Commitment made at highest levels to end child hunger
NEW YORK, Sept. 22 /PRNewswire-USNewswire/ -- Joining US Secretary of State Hillary Clinton and Ireland's Minister for Foreign Affairs Micheal Martin for the launch of the joint American-Irish initiative "1000 Days: Change a Life, Change the Future," Tom Arnold, CEO of the international humanitarian organization Concern Worldwide, said that, "We have the political momentum at the international level, but this has to be married to practical solutions on the ground and action at the national level in countries suffering from hunger."
The distinguished panel also featured Rajiv Shav, administrator of the US Agency for International Development; Margaret Chan, head of the World Health Organization; Muthar Kent, president and CEO of the Coca Cola Co.; David Beckmann, president of Bread for the World; and Tony Lake, the new head of UNICEF.
The Sept. 21 "1000 Days" event represents a serious effort on the part of two governments to call attention to the needs of very young children with a clear focus on the growing appreciation that the first 1000 days of a child's life—the period beginning with the mother's pregnancy through age two—are critical.
"The evidence is compelling that under-nutrition in early childhood leads to physical and mental stunting—and stunting compromises the future of individuals, economies and nations," said Arnold, an internationally recognized expert on food security, in his address to the gathering. Each year, close to 1 million children die from severe acute malnutrition.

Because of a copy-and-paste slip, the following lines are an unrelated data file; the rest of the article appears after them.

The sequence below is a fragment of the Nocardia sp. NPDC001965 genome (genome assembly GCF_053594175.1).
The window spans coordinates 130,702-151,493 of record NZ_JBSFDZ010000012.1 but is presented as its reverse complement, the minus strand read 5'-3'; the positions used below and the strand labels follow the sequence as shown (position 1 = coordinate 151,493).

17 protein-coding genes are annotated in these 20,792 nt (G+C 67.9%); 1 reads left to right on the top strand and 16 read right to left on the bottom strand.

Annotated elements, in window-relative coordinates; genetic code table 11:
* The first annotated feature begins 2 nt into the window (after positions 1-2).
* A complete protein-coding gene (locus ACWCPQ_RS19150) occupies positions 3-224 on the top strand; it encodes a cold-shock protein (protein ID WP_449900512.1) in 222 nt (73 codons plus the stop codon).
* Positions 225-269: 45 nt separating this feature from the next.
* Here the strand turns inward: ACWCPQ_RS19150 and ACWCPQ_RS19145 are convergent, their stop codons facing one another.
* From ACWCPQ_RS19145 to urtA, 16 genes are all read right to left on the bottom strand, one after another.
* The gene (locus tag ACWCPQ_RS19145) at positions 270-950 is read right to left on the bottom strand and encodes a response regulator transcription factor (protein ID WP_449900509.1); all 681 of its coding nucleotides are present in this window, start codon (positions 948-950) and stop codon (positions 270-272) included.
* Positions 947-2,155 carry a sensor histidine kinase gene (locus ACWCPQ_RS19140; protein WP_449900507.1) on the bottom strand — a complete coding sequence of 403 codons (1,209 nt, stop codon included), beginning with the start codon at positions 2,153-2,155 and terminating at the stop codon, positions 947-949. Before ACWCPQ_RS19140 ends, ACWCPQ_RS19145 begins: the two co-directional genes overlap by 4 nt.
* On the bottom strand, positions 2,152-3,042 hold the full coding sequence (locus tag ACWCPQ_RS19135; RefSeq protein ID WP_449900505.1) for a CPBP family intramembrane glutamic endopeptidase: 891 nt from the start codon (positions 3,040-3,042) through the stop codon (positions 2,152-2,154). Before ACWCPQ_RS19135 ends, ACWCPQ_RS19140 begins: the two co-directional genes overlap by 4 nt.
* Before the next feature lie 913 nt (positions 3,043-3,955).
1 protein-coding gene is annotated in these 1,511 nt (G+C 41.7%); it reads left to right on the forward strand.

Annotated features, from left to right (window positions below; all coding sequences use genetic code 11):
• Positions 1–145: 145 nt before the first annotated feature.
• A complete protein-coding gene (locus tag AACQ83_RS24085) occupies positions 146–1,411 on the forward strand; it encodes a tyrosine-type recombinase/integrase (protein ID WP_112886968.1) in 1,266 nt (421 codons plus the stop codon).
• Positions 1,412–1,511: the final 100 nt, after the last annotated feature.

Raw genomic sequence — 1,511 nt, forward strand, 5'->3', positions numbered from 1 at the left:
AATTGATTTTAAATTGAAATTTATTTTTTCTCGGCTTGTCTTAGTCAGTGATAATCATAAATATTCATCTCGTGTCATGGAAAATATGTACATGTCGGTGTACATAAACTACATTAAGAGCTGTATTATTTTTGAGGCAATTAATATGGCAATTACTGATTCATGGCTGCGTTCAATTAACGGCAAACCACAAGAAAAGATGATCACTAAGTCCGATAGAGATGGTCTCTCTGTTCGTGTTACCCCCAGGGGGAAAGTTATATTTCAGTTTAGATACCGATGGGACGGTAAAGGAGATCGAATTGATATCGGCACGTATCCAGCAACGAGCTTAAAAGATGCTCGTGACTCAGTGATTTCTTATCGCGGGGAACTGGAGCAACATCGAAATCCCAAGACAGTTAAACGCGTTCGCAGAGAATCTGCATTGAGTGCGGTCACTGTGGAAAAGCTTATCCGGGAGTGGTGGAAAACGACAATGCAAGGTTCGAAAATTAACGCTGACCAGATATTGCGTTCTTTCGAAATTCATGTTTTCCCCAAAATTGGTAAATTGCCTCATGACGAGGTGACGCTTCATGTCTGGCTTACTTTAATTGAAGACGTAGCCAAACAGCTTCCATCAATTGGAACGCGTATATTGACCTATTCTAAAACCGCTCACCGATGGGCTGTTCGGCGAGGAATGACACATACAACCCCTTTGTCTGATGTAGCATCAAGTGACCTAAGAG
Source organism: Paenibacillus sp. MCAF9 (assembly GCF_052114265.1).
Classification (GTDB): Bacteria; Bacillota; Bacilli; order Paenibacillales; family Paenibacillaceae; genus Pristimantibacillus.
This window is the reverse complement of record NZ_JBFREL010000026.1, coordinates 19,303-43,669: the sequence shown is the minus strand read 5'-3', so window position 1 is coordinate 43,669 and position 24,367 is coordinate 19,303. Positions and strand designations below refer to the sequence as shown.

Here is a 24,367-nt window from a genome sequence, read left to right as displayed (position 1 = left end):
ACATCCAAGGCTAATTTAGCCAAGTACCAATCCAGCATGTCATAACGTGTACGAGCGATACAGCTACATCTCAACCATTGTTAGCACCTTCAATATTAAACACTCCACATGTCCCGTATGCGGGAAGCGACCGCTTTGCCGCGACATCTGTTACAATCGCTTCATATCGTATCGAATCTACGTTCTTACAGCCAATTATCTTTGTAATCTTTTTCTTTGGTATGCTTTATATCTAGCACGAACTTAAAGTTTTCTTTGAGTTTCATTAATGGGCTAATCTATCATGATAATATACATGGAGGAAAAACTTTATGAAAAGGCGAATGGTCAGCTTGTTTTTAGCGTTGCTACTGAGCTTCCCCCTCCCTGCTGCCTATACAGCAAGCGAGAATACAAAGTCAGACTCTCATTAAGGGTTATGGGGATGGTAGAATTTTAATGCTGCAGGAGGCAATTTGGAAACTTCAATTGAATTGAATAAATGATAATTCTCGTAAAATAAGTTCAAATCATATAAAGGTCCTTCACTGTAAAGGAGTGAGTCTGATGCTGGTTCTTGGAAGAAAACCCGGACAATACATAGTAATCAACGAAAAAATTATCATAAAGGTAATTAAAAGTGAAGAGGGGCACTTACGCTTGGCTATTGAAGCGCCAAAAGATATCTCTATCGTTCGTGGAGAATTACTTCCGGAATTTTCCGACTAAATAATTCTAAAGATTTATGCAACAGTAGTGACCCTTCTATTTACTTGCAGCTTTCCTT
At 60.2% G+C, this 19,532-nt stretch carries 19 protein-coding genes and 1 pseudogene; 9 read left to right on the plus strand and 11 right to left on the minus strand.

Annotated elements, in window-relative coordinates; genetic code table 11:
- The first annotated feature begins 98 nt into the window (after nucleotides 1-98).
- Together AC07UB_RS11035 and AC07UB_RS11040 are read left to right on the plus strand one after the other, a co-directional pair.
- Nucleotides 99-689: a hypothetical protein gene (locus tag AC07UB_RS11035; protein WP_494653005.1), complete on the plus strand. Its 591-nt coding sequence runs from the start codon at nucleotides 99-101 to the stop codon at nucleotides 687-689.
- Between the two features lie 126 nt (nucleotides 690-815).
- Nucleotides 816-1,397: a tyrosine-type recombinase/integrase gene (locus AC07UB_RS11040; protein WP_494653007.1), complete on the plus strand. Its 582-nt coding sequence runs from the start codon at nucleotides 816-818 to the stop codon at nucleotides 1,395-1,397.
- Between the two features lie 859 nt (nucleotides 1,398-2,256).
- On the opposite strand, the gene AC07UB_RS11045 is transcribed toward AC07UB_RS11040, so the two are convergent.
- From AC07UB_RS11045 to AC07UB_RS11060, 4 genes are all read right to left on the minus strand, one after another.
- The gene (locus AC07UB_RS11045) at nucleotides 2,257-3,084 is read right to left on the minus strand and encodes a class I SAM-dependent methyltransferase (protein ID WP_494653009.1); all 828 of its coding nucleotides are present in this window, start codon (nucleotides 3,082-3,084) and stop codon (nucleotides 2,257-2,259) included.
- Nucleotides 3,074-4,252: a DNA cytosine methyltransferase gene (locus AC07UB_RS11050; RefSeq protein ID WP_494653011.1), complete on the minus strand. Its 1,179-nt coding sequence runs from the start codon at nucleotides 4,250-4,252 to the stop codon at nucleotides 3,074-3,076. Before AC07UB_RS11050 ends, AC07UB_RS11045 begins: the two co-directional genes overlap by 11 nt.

With the Scaling Up Nutrition (SUN) Road Map, Clinton and Martin will call on the international community to advance a broad-based movement to improve child nutrition. The Road Map insists on substantially scaled up domestic and external assistance for individual country nutrition strategies and programs, which, drawing on international evidence of best practice, must be tailored to local conditions; it will scale up evidence-based cost-effective interventions to treat and prevent under-nutrition; and it calls for a multi-sectoral approach, involving, among others, health care and food security.
"While we have life-saving solutions, they remain out of reach for hundreds of millions of people worldwide," said Secretary Clinton. "We have to be ready in our partnerships to increase our support for countries struggling with under-nutrition [and] the hard work of capacity building should be our focus," she added. "We have to deliver both short term results and long term progress."
The Road Map also counts on the involvement of the private sector, not just in terms of financial support but also, and especially, as research and logistical partners. Coca Cola's Muhtar Kent said that, "the distribution networks of businesses reach every corner of the globe [and their] research and innovation acumen is transferrable across all geographies."
"The SUN Road Map stresses the critical importance of having an exclusive process at the country level. It is vitally important that national civil society organizations are included and that the voices and concerns of women—the major producers and preparers of food—are heard," said Arnold, whom Josette Sheering, executive director of the World Food Program, who also spoke on the panel, called a "pacesetter" in the fight against global hunger.
For more information, please visit www.thousanddays.org or contact:
Joop Koopman at 212 557 8000 or firstname.lastname@example.org
SOURCE Concern Worldwide US